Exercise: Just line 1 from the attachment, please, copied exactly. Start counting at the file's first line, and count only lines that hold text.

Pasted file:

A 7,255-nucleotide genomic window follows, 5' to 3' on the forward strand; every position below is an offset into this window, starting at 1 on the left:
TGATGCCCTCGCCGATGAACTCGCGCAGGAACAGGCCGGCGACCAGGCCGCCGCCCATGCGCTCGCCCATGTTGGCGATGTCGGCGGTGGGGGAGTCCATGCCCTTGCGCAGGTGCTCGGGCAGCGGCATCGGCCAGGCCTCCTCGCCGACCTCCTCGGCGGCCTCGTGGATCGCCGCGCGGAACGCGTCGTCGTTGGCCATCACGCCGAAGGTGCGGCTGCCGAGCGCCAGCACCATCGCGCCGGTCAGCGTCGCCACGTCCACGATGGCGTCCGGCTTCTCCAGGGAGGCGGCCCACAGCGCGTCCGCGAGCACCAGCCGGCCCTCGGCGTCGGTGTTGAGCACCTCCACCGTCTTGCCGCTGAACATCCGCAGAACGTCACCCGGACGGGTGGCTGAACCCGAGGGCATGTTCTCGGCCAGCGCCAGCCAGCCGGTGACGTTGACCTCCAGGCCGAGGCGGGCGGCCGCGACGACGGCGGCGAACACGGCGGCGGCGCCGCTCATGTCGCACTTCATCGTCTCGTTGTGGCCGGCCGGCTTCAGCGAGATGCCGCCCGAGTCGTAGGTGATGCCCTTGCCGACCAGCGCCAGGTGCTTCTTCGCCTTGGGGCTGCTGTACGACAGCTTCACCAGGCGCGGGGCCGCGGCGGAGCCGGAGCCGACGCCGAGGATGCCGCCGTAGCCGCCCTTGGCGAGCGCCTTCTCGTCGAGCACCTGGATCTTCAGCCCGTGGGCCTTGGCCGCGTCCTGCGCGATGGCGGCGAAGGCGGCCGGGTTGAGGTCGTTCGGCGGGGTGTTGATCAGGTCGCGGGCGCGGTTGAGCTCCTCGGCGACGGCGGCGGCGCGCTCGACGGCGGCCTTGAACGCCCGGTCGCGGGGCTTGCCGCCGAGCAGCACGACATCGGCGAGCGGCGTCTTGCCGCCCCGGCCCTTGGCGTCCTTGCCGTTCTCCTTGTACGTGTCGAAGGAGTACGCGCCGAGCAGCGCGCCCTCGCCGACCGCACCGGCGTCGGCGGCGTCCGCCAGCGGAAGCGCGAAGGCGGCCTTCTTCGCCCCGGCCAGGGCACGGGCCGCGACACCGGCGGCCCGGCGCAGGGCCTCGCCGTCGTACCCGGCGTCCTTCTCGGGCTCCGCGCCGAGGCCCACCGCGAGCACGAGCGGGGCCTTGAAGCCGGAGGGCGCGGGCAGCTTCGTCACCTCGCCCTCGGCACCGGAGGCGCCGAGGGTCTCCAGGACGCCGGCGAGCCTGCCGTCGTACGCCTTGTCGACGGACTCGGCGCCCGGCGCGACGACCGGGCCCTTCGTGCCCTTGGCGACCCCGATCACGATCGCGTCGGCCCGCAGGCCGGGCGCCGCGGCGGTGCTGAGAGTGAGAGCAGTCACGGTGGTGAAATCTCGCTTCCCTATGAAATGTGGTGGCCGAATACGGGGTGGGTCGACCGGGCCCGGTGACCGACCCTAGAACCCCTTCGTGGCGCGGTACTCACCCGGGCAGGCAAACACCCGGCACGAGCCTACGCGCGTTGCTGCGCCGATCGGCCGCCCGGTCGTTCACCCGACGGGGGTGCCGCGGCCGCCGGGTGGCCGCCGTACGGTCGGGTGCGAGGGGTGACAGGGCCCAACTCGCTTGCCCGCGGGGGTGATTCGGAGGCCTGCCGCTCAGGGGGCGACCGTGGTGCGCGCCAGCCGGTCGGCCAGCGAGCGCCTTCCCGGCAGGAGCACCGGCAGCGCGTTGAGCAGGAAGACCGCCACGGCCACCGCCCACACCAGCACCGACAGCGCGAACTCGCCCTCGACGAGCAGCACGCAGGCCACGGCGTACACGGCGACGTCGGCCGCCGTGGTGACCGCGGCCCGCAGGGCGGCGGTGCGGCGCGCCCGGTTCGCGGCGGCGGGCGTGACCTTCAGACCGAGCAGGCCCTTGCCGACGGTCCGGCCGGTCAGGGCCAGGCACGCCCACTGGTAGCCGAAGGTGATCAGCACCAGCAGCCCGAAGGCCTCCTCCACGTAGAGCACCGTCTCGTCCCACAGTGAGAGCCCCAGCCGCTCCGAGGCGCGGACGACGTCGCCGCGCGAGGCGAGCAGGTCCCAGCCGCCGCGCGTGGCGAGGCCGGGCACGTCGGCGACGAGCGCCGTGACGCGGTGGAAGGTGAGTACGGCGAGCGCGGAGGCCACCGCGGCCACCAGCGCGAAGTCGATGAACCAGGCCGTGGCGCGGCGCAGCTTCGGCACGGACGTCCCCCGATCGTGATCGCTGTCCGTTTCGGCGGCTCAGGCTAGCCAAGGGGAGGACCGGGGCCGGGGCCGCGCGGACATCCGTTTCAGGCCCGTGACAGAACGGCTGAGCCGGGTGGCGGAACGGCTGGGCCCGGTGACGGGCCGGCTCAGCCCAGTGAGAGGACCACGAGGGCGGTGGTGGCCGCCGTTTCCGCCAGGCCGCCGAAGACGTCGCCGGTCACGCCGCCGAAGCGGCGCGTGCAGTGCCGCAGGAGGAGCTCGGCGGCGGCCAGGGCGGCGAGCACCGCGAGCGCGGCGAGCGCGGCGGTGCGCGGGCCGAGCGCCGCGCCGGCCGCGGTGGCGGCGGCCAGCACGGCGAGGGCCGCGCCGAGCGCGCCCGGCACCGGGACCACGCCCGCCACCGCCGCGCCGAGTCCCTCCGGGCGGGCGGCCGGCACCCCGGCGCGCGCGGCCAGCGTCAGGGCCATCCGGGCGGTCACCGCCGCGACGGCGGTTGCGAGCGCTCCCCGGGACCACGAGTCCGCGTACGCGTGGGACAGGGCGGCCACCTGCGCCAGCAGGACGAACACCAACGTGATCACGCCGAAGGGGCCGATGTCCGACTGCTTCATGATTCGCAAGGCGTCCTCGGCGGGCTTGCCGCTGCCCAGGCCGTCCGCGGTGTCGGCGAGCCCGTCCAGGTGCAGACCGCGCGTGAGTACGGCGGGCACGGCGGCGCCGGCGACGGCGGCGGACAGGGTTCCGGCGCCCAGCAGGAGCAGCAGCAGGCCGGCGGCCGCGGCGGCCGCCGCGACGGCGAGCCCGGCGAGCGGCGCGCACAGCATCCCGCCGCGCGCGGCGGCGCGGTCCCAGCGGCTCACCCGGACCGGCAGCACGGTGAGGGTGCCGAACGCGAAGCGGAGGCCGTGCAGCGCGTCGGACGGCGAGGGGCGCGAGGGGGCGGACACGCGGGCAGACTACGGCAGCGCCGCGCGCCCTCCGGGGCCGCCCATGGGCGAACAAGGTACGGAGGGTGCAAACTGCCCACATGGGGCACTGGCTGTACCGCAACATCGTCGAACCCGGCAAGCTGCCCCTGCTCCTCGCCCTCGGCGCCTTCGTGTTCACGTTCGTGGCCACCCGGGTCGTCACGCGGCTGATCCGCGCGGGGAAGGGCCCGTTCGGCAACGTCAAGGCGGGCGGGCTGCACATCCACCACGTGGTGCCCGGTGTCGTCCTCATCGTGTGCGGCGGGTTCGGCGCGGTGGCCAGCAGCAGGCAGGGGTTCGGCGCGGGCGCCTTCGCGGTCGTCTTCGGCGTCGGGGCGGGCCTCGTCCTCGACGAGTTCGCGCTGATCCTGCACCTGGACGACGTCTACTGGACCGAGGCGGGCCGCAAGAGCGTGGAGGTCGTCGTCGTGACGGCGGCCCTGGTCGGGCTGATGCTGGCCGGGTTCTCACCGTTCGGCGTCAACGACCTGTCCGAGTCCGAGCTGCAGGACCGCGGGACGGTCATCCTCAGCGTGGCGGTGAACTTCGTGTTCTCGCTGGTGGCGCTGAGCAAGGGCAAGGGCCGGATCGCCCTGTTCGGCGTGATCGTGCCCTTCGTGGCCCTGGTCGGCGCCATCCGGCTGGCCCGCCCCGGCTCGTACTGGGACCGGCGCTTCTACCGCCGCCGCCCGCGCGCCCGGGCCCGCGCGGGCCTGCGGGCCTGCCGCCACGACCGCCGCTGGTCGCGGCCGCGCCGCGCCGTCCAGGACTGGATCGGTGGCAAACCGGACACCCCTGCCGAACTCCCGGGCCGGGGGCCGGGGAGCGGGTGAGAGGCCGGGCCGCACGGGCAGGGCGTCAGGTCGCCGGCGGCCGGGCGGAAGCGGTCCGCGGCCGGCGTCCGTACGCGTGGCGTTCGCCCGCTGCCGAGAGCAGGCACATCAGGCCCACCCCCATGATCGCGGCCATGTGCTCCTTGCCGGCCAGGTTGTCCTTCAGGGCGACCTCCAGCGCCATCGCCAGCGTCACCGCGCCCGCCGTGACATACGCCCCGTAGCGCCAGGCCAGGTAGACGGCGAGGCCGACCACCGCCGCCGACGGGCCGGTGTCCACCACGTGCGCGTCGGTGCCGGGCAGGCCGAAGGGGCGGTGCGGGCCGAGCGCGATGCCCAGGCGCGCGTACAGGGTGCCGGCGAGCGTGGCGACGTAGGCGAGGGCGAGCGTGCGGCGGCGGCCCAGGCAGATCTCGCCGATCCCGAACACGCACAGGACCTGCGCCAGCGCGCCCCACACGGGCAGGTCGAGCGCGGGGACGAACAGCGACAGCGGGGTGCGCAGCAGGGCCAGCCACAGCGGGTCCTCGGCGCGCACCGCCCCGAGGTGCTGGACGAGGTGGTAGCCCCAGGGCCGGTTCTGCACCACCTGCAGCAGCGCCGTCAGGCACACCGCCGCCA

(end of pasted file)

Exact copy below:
A 7,255-nucleotide genomic window follows, 5' to 3' on the forward strand; every position below is an offset into this window, starting at 1 on the left: